Medieval Woodcut Depicts UFO Battle In Nuremberg Germany In 1561

Hans Glaser was a German journalist from the early 16 century. He is famous for his wonderful yet peculiar woodcut illustration of the events of April 14, 1561, in the German city of Nuremberg. The work depicts weird objects in the sky and haze coming from fallen objects on the ground.

The woodcut came along with a description which we translated into English. Namely, it talks about round objects hovering in the sky and engaging in a fierce encounter over and over again.

“Immense smoke rose from the ground where the objects fell. Many of the objects were red, but there was also a “round ball of partly dull, partly black ferrous color,” and “something like a black spear, very long and thick, sighted; the shaft pointed to the east, the point pointed west.”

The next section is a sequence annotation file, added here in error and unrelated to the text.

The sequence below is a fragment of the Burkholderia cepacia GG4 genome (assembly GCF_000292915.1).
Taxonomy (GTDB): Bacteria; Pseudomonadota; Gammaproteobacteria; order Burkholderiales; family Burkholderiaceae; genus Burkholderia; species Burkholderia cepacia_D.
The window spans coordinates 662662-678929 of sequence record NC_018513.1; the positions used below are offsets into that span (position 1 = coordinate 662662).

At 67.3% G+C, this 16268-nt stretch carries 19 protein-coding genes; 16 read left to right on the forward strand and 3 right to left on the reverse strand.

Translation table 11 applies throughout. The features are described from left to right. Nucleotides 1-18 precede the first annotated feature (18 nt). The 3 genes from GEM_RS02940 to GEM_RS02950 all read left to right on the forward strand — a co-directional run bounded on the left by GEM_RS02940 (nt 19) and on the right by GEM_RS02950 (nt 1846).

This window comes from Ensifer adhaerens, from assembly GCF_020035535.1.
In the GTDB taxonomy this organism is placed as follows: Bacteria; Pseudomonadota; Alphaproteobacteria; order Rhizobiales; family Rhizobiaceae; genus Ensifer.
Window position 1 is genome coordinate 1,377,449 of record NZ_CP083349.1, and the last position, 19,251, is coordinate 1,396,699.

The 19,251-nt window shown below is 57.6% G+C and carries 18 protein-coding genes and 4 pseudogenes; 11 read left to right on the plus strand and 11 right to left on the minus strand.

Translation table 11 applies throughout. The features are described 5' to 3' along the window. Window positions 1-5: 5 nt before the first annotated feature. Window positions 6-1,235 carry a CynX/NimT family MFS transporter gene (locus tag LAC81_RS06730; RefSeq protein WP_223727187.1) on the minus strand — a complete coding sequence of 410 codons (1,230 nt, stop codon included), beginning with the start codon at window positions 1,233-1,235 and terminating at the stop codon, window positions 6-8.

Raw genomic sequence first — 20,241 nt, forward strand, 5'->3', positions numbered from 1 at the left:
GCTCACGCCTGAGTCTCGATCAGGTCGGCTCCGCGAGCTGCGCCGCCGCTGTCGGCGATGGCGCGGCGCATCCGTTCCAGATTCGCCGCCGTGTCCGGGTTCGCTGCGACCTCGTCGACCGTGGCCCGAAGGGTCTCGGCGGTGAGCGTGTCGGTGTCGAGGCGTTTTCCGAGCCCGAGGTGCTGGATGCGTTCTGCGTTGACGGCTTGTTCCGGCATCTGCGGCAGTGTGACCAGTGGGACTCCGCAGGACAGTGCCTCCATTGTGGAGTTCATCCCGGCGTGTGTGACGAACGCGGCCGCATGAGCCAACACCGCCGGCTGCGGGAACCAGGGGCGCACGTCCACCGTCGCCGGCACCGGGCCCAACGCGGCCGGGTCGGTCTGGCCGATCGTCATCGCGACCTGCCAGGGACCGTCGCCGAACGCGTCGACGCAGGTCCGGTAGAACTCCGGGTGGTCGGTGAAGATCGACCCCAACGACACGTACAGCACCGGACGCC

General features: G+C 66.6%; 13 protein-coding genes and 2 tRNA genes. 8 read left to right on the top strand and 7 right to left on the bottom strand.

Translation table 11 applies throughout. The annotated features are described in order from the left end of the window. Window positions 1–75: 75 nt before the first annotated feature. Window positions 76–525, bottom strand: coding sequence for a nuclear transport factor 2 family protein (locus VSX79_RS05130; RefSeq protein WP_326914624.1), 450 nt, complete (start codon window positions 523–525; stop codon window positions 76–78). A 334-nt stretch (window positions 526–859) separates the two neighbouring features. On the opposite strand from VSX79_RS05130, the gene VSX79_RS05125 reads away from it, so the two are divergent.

Mr. Glaser pointed out how numerous citizens of Nuremberg had the chance to observe this rather uncommon event. He didn’t know how to explain it and attributed it as a deed of God.

The text piece of a news report on April 14, 1561, in Nuremberg Germany by Hans Glaser.

Even in the ancient times, people had doubts about whether UFOs are real or not.

Glaser wrote “Although we have seen, shortly one after another, many kinds of signs on the heaven, which are sent to us by the almighty God, to bring us to repentance, we still are, unfortunately, so ungrateful that we despise such high signs and miracles of God. Or we speak of them with ridicule and discard them to the wind, in order that God may send us a frightening punishment on account of our ungratefulness.”

Contemporary people also tried giving an explanation of the event depicted in the engraving.

In detail, they said the story Hans Glaser told might have been metaphorical or it could signify some sort of solar sensation.

Regarding the second account, they mentioned the sundog which you can see in the following photo.

“Personally, it looks more like ‘Battle of the Gum Drops and Pez Dispensers’ to me,” wrote blogger Michael Heiser.

Read the whole translation of the woodcut here.